Do idiots have to eat, though? Actual self-flagellation tends to be practiced alongside other forms of self-denial, like fasting. Christians call this the mortification of flesh, which is an effort to kill off one’s sinful nature and get closer to God. Maybe part of the motivation is to avoid suffering in the afterlife by accepting it willingly in this life. I don’t believe in an afterlife and therefore lack eternal torment as a motivating force, which might be why I just eat scrapple instead of starving and flogging myself. But whether or not I believe in a Father Almighty who will judge my sins and either accept me into Heaven or damn me to Hell, I can’t shake the sense of shame that motivates believers to repent.
Maybe the sense of shame is a mental habit that, having been instilled in me slowly over the course of my church-going years, has an unstoppable momentum, such that even though I no longer believe the doctrine I was taught, it still shapes my character. There’s probably some truth to that, but I don’t know that I ever truly feared God or the prospect of Hell. My relationship with God was more like: I’d be shooting around on the basketball hoop in my driveway, and I’d look up at the sky and say “if you’re real, make this shot go in,” and more often than not, it wouldn’t go in. Obviously that was juvenile and ridiculous, and in fact a direct violation of the doctrine I was being taught, but I was ten and I didn’t take church very seriously. Even so, going to church and confession taught me to evaluate myself with a critical eye and hold myself accountable for my misdeeds. So some of my modern day diner punishment can be chalked up to momentum. But not all of it. More of it, I think, can be explained by the moral convictions I hold today than by those I was exposed to as a child.
The universe itself, and human consciousness of it, are mysteries that we’re fortunate to be able to ponder. For all the suffering around us and the cold indifference of the universe, existence is a blessing. That we get to experience even a single moment of joy, to appreciate any beauty whatsoever, to know however fleetingly what it feels like to love or be loved — these alone are worth the price of existence. We may never know for sure what forces set the universe in motion. We may never fully understand the evolutionary leap from abiotic to biotic or from “lower” forms of consciousness to human consciousness. And yet here we are, mysteriously and seemingly against all odds, with the opportunity to make of our lives what we can.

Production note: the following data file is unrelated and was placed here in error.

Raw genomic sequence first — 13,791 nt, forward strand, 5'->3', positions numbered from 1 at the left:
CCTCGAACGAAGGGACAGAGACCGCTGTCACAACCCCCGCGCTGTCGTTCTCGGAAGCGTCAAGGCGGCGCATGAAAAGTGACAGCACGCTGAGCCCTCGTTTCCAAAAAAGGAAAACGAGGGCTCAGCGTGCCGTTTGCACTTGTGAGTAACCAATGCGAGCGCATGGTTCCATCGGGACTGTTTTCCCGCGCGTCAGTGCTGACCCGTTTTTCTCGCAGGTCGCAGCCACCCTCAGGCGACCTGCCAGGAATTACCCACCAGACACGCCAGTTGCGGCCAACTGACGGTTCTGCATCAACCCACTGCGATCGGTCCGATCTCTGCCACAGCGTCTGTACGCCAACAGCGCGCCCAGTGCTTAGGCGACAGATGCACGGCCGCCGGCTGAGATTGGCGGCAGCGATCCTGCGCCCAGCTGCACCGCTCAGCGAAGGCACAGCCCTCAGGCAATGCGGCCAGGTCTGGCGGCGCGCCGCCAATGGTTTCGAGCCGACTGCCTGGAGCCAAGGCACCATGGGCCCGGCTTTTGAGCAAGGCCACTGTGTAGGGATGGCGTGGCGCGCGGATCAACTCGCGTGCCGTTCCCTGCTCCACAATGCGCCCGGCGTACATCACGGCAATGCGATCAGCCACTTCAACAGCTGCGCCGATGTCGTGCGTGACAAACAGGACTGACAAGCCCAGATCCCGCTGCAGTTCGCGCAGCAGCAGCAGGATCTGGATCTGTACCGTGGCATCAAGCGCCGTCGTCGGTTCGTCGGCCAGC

We are here not only with this opportunity, but also with an inborn lust to seize it. This lust is stronger and survives for longer in some than in others, but it’s there to some extent inside us all. We have some conception that our lives can be lived well or poorly, and we wish to live them well. While I reject much of Christian doctrine, I believe that living well requires following Christ’s commandments to love God, to love our neighbors, and to love even our enemies. There are in fact no boundaries at which the necessity to love comes to an end, because our neighbors are not atomistic individuals separable from the rest of the cosmos, but integral components of it, such that loving your neighbor requires extending your love outwards into spacetime indefinitely. My conception of God is not the Christian conception of God. I believe that God is love, that love is the creative process through which goodness comes into existence, and that this process is a fundamental mystery of which humans can only comprehend fragments. I believe that, though we can never fully comprehend love, our universe and human beings emerged through it. Having emerged through love, we are now indelibly imbued with it. Though it is not the only force operative within the cosmos, nor the only impulse operative within the human spirit, it is the only force through which the cosmos is capable of further evolution, and it is the only impulse through which human beings have any hope of flourishing.
I conceive of human existence, then, as an opportunity to make life as good as possible — an opportunity best seized by following the love commandments as faithfully as possible. Joy, beauty, and love make life worth living. Joy, beauty, and love arise only through love. We flourish when we both plant the seeds and harvest the fruits of love. When I feel shame, I feel that I’m unworthy of this harvest. I feel unworthy of the harvest when I feel I’ve failed to plant the seeds that gave rise to it. In other words, I deny myself the fruits of love when I believe I’m guilty of a failure of love. I won’t let myself eat well if I know I drank excessively when it was inappropriate to do so. On a random week night when there’s no social utility to the drinking, all that excessive indulgence does is make it harder to wake up and act with love the next day.
The question, though, is whether this fallen form of self-flagellation is itself an act of love or a failure of it. Does choking down scrapple at a graveyard diner make me less likely to binge in solitude down the road? Or does it just make me even more miserable, and thus less able to love, in the here and now — without any meaningful long-term benefit?
The central fact is that the shame is real, and it hurts, and it doesn’t just go away if you ignore it. If you don’t do something with it, it will do something with you. Negative emotions make you want to do negative things; I don’t think I’ll ever wake up after binge drinking and be eager speed along my recovery by eating a healthy breakfast so that I can get back to trying to do good things in the world. To make myself do so would be to stifle my sense of shame, and as soon as a stifled emotion disappears from sight, it comes back to bite you. Better to accept the negative emotion and work with it. Better to eat scrapple. Better to become so disgusted with myself at the graveyard diner that I resolve to stop binging in solitude once and for all.
Or, for a little while, anyhow.